Justice Okeke while delivering his judgment, held that he was not in doubt that the 13 containers loaded with arms were imported into the country, contrary to the claim by the accused persons that the containers contained building materials meant for construction in Banjul, the capital of The Gambia.
The judge, who will be retiring in five days, also declared that the federal government through its lawyer succeeded in tendering before the court emails of the transactions between the convicts.
According to him, "It is my opinion that the moment the security started closing in, the story started changing.
"I sympathise with the second accused person because of the role he played because he thought he was helping his friend.
"It is my view that the accused made a false declaration on the bill of lading. If the goods were truly construction materials, the accused persons should have stated so in the bill of lading.
"There is no doubt that the accused persons and their collaborators deal in the unlawful importation of arms."
The court also ordered that the jail terms would run concurrently from February 1, 2011 when they were first arraigned.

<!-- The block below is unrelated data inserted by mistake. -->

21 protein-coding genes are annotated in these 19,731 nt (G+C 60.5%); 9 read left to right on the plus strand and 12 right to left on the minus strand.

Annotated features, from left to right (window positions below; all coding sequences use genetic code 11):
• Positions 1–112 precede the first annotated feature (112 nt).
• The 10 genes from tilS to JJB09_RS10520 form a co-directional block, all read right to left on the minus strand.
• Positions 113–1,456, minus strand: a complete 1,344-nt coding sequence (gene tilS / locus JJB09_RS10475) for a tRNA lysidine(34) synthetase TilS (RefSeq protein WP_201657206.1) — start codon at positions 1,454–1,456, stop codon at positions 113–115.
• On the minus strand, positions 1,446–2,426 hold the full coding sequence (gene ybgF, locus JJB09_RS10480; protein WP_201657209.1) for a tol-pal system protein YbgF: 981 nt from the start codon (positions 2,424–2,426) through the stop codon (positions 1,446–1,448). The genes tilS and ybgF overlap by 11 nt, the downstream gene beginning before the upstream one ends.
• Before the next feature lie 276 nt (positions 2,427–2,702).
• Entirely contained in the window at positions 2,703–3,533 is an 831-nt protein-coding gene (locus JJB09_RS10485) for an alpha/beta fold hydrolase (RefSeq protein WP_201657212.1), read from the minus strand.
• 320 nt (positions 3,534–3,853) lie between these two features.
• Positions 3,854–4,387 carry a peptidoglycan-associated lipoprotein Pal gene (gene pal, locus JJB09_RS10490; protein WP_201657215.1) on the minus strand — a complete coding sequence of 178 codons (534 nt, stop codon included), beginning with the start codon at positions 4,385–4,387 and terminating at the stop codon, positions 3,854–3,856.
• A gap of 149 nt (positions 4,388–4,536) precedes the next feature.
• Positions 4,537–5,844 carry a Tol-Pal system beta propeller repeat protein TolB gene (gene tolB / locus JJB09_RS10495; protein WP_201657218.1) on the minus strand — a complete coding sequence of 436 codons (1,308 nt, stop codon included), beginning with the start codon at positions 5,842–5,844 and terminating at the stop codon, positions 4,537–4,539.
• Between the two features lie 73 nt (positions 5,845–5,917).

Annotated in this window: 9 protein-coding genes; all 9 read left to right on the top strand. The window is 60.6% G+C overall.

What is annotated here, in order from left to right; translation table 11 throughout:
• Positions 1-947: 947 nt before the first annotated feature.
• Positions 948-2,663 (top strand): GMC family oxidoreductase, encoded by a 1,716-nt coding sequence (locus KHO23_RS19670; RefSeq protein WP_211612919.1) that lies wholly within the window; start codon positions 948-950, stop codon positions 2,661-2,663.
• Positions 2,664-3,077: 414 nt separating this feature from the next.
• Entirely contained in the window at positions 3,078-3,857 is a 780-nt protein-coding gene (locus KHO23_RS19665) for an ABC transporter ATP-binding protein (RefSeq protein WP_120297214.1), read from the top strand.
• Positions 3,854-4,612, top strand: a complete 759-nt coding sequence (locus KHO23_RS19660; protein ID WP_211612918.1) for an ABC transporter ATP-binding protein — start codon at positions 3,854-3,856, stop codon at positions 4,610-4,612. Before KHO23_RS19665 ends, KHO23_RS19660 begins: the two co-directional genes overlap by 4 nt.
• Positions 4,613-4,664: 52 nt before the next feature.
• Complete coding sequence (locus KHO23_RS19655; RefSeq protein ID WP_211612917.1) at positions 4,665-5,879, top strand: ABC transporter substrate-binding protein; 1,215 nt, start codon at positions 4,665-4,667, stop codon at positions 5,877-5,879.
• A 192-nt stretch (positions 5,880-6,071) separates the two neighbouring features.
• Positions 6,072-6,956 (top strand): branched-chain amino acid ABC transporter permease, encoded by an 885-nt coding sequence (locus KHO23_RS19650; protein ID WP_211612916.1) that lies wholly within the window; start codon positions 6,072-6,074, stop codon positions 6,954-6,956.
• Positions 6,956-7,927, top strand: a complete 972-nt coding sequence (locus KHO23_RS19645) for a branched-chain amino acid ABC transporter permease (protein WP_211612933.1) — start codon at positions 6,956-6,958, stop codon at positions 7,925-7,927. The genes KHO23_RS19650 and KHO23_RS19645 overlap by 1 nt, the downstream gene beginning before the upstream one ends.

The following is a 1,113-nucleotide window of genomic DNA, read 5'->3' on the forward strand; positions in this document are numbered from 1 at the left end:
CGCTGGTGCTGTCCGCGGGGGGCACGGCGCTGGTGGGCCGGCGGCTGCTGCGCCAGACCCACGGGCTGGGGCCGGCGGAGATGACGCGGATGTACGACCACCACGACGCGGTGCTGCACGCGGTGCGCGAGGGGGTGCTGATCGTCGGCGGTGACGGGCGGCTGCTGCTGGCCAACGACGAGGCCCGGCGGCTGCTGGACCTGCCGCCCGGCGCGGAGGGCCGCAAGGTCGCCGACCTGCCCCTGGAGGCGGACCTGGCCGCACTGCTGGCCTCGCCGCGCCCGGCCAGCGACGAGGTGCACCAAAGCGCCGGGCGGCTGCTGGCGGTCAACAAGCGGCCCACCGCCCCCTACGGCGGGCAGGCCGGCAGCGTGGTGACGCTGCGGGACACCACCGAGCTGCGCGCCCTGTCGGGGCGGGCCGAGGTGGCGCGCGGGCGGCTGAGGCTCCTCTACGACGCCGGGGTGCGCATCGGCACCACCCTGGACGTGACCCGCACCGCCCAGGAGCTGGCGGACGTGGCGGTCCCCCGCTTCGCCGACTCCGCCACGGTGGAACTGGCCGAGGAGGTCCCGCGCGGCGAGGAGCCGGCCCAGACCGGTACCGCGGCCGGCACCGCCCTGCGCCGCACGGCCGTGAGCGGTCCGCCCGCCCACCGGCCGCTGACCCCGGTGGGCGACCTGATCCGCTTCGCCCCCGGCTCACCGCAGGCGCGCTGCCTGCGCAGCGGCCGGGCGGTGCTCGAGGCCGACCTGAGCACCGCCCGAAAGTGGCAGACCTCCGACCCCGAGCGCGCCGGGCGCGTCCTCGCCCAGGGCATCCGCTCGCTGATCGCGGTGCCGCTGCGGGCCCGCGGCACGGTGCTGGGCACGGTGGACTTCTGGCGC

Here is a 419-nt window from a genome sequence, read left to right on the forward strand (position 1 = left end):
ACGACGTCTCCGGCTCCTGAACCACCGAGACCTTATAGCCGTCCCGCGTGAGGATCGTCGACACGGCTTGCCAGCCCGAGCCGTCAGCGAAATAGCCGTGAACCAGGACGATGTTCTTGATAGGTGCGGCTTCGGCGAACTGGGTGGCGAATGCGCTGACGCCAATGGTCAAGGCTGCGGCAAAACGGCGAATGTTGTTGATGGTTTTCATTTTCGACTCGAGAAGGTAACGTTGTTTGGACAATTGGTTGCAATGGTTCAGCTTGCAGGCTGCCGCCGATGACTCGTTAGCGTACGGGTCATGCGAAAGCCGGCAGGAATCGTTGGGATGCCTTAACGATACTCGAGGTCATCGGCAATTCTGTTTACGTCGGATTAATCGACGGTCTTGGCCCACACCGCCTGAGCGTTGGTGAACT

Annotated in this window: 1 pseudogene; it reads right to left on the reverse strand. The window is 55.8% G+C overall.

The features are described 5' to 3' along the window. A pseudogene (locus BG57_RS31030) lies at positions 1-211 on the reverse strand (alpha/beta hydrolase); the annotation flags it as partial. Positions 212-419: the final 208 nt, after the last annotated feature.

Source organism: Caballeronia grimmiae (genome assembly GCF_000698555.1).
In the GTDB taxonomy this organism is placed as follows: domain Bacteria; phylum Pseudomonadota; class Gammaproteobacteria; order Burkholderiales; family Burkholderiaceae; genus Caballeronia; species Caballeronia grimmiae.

Justice Okeke also directed that the container loaded with firearms be forfeited to the Federal Government of Nigeria.
But shortly before the sentencing, the counsel to the convicted Iranian, Chris Uche (SAN), had prayed the court to temper justice with mercy, explaining that the defence had cooperated to ensure the speedy disposal of the case.
The lawyer also prayed the judge to exercise his discretion in convicting the accused.
Uche also said: "It would serve no useful purpose in keeping the first accused in Nigerian prisons. I urge your lordship to order his immediate repatriation to his country."
While aligning himself with the submission of the senior advocate, the counsel to the second accused person, Aliyu Musa Yauri, said his client became a convict in his bid to make ends meet, adding that a sentence against the second accused was a sentence against his entire family.